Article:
Five Reasons Why You Should Never Use an Internet Timing Source

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Time synchronisation is now an integral part of network administration. Networks that are not synchronised to UTC time (Coordinated Universal Time) become isolated; unable to process time sensitive transactions or communicate securely with other networks.

UTC time has been developed to allow the entire globe to communicate under a single time-frame and it is based on the time told by atomic clocks.

To synchronise to UTC time many network administrators simply connect to an Internet timing source and assume they are receiving a secure source of UTC time. However, there are pitfalls to this and any network that requires security should NEVER use the Internet as a timing source:

1.    To use an internet timing source a port needs to be forwarded in the firewall. This ‘hole’ to allow the timing information to pass through can be utilised by anybody else too.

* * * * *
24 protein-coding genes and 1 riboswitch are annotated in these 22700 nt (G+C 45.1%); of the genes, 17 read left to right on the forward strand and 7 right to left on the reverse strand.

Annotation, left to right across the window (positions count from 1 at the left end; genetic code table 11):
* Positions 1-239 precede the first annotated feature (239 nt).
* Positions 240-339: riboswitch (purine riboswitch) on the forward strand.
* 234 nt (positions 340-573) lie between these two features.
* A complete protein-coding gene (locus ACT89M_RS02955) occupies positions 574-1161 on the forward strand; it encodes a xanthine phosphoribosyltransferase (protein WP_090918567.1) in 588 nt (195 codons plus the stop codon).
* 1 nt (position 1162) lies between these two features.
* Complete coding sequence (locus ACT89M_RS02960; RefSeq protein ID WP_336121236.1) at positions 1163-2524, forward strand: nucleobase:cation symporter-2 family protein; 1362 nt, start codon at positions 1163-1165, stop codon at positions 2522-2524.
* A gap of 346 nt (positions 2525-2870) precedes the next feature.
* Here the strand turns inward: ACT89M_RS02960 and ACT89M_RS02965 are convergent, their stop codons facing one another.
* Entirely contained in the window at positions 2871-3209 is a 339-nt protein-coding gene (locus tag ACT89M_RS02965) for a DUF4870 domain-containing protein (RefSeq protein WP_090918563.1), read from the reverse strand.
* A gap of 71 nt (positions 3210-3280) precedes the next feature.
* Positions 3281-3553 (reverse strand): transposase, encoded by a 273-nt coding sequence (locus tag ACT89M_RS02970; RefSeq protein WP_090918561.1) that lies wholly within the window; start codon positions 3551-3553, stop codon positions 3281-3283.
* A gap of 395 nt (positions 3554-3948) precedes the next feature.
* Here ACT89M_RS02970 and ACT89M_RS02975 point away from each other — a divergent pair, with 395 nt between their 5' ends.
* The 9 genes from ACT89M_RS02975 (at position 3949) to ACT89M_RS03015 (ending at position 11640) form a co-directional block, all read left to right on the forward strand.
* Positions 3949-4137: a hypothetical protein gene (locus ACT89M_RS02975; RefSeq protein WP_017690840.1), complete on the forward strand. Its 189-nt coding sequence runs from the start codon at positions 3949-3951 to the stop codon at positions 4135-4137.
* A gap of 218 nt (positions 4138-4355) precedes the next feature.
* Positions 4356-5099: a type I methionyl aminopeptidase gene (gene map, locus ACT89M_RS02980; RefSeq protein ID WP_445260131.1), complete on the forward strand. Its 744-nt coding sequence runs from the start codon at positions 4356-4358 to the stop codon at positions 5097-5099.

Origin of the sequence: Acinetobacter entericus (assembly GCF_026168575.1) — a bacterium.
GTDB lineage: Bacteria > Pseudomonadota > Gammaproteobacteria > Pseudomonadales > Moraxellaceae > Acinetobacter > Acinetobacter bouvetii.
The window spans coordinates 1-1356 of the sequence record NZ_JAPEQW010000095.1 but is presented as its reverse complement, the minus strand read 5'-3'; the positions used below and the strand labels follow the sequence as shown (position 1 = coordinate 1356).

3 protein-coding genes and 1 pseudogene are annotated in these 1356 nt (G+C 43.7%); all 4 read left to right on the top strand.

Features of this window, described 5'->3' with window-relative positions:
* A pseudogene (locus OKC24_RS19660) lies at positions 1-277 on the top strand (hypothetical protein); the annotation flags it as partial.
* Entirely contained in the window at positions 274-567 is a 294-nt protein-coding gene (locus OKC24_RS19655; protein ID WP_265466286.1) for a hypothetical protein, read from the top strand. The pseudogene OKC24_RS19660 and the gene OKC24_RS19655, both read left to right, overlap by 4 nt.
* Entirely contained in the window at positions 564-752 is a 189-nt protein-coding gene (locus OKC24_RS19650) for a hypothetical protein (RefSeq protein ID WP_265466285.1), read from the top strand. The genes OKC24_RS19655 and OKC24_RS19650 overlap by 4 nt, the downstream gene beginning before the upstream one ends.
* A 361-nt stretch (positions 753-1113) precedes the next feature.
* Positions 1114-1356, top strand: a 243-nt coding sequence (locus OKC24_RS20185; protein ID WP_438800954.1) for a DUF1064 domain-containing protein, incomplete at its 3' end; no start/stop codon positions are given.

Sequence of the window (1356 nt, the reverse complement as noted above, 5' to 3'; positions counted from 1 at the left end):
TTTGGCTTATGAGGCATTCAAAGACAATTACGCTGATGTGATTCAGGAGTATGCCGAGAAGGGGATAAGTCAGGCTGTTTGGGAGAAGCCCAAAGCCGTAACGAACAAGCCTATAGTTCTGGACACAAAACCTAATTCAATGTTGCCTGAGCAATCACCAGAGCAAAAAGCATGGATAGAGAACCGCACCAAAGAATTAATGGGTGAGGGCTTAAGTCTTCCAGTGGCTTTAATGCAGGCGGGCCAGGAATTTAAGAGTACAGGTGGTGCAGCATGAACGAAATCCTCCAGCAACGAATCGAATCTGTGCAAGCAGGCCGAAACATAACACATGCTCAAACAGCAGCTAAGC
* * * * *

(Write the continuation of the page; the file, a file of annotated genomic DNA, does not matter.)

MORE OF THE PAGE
2.    NTP (Network Time Protocol) has an inbuilt security measure called authentication that ensures a timing source is exactly who it says it is, this can’t be utilised over the Internet.
3.    Internet timing sources are wholly inaccurate. A survey by Nelson Minar of MIT (Massachusetts  Institute of Technology) discovered less than half were close enough to UTC time to be described as reliable (some where minutes and even hours out!).
4.    Distance across the Internet can render even an extremely accurate Internet timing source useless as the distance to client could cause delay.
5.    A dedicated time server will use a radio of GPS timing signal which can be audited to guarantee its accuracy, providing security and legal protection; internet timing sources cannot.

Dedicated NTP time servers not only offer greater protection and security than Internet time sources. They also offer unbridled accuracy with both the GPS and time and frequency radio transmissions (such as MSF, DCF or WWVB) accurate to within a few milliseconds of UTC time.

NTP GPS Server Synchronisation Solution